Greenwich Village in New York City was a a newly sexually liberated homosexual’s dream come true in the 1970’s and early 1980’s. You could literally walk down Christopher Street in the West Village from Sheridan Sheridan Square to the piers and have as much sex as you wanted, anytime of the day or night.
There was a pay phone on the corner of 7th. Avenue and Christoper Street that would ring when a hot guy stood near it. The caller, a very handsome closeted soap actor lived in an apartment overlooking the phone booth and when the “trick” answered the and after a few questions about sexual positions an invitation might be issued to visit the actor’s bedroom.
Further down Christopher Street and abandoned for decades, the piers along the elevated West Side Highway became part of the Christopher Street gay cruising scene when men began wandering a few blocks over to the darker and seedier areas to cruise. Every pier, dark corner or loading dock in the was used for a sexual encounters.
Gay men would gather cruise, sunbathe (during the day) and party on the open docks and then venture into the skeletal remains of the forgotten PIER 48, a rotting wooden structure where sex could be had with a hint of danger on the side..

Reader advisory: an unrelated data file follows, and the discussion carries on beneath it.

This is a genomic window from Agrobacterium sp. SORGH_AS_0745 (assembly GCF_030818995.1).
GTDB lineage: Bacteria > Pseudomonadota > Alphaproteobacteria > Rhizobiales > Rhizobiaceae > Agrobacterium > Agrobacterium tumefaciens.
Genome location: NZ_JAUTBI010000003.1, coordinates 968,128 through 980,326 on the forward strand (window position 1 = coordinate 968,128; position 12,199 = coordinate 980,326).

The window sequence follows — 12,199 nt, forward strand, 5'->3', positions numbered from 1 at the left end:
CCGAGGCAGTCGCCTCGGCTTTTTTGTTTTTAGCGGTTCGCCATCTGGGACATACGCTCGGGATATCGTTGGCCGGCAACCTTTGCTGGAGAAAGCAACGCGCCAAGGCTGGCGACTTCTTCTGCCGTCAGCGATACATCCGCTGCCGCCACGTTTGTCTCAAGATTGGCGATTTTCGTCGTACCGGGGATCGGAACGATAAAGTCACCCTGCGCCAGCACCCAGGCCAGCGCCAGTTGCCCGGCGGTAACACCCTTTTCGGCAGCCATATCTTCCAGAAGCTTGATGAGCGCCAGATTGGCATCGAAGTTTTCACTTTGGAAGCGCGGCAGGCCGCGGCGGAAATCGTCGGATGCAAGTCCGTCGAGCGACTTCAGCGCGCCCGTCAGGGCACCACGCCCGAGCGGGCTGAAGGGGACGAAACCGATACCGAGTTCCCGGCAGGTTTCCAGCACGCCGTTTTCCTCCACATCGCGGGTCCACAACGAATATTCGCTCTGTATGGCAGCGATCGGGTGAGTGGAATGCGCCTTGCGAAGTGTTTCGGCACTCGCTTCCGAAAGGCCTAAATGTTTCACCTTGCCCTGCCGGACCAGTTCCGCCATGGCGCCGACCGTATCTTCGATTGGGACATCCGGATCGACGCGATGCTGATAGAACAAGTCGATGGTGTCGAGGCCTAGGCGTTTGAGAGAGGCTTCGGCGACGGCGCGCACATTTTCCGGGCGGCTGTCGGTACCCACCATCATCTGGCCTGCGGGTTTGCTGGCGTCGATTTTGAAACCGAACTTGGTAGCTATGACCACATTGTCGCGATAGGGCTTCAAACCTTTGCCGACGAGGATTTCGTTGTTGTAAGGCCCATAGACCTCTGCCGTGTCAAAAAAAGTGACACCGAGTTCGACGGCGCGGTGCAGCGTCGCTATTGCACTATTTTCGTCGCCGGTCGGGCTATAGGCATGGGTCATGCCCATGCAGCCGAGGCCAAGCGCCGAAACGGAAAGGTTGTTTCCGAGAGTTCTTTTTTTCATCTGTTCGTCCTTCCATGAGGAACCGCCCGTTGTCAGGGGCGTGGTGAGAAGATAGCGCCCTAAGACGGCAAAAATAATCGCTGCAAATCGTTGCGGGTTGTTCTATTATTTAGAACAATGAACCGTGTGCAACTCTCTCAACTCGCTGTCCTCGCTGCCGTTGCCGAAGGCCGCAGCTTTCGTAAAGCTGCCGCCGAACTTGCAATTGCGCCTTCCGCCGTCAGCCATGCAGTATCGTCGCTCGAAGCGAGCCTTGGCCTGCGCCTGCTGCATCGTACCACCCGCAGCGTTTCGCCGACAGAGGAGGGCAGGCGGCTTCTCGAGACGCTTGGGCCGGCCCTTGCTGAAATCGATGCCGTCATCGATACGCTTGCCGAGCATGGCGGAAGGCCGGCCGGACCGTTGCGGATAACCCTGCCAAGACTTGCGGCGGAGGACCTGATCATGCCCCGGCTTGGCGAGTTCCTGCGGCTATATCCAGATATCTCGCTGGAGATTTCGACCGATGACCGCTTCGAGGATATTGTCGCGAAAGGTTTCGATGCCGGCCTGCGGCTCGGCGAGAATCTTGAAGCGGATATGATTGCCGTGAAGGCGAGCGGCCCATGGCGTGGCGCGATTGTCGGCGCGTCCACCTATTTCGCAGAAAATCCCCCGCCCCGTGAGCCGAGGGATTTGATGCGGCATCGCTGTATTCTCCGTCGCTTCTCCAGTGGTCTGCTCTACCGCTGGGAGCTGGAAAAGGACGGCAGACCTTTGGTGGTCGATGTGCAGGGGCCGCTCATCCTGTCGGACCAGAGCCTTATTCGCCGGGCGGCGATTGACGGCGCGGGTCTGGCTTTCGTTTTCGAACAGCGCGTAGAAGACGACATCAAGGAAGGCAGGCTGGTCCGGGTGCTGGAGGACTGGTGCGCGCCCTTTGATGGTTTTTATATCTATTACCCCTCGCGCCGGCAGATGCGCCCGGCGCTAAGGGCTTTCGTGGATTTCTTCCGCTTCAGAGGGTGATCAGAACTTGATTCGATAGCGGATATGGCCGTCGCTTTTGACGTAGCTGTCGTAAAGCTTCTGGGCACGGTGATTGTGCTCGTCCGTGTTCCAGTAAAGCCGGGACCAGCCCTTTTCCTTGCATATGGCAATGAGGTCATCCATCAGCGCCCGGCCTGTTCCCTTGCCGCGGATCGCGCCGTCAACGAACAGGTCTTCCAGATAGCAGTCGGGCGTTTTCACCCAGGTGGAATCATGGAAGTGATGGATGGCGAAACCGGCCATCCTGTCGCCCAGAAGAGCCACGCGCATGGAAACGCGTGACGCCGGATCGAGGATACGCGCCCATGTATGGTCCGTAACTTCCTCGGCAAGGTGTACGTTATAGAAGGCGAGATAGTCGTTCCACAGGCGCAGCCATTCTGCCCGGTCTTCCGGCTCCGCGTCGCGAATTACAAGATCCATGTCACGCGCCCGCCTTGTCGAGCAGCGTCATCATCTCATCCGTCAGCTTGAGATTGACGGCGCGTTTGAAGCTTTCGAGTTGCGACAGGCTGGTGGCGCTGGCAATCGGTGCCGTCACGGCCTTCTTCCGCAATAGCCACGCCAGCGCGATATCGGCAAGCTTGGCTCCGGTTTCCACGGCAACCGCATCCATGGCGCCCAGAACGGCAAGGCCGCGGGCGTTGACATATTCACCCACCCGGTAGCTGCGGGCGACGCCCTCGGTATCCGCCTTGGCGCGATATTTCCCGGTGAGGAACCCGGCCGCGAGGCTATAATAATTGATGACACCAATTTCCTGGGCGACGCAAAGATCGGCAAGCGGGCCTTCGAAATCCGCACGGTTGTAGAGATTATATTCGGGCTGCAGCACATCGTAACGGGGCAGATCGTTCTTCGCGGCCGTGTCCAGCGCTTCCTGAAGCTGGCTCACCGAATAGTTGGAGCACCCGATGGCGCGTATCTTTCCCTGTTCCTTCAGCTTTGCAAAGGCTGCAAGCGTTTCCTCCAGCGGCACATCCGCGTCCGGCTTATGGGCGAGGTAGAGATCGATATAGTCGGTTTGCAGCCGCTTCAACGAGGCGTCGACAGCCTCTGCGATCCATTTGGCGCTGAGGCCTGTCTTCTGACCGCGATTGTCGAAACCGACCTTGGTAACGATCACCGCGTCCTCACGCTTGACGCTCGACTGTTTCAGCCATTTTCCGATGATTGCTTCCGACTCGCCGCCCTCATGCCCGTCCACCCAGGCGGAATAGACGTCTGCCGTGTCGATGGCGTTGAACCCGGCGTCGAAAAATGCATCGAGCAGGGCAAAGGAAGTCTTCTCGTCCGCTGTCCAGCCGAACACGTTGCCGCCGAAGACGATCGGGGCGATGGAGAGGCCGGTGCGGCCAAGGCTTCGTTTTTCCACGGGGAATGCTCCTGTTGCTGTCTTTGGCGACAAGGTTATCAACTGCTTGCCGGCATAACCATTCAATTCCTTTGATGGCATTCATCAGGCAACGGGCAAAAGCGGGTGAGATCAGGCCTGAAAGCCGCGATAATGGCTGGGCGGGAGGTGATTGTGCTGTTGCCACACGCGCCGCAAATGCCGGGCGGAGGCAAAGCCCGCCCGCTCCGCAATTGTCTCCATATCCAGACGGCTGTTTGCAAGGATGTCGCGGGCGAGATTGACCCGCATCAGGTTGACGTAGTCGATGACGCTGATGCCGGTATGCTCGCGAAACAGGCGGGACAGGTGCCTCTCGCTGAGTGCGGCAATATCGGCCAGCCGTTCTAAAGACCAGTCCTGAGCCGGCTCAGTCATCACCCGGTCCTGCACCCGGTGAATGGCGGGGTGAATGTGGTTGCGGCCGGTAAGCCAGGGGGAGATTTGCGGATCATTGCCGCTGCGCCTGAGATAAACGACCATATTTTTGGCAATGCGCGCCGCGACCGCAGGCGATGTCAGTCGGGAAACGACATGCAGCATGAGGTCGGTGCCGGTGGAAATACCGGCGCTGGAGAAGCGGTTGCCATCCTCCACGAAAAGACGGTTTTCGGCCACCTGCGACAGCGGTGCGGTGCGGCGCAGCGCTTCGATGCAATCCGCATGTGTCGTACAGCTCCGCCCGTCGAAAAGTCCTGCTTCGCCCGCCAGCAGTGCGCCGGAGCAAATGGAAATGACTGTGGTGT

Gay men fucked on the piers, in the trucks, in alleys, doorways, bookstores, bars and backrooms, Anywhere you look on Christopher Street and along the West Side Highway today I can guarantee you that gay men fucked there in the 1970’s.
The sex was constant, boundless, free and liberating.
If you thought the Christopher Street piers in the 70’s and 80’s were crumbling and dangerous to walk check out El Caminito del Rey in Spain
El Caminito del Rey is a walkway or via ferrata, now fallen into disrepair, pinned along the steep walls of a narrow gorge in El Chorro, near Álora in the province of Málaga, Spain
Thewalkway was built in 1901 for the hydroelectric power plants at Chorro Falls and Gaitanejo Falls to cross between the falls, to provide for transport of materials, and for the inspection and maintenance of the channel.
The walkway is one meter (3 feet and 3 inches) in width, and rises over 100 meters (350 feet) above the river below. It is currently in a highly deteriorated state and there are numerous sections where part or all of the concrete top has collapsed away. The result is large open air gaps that are bridged only by narrow steel beams or other support fixtures. Very few of the original handrails exist but a Via ferrata safety-wire runs the length of the path. Several people have lost their lives on the walkway in recent years and after two fatal accidents in 1999 and 2000
Despite the local government closing both entrances thrill seeking hikers still walk the path today.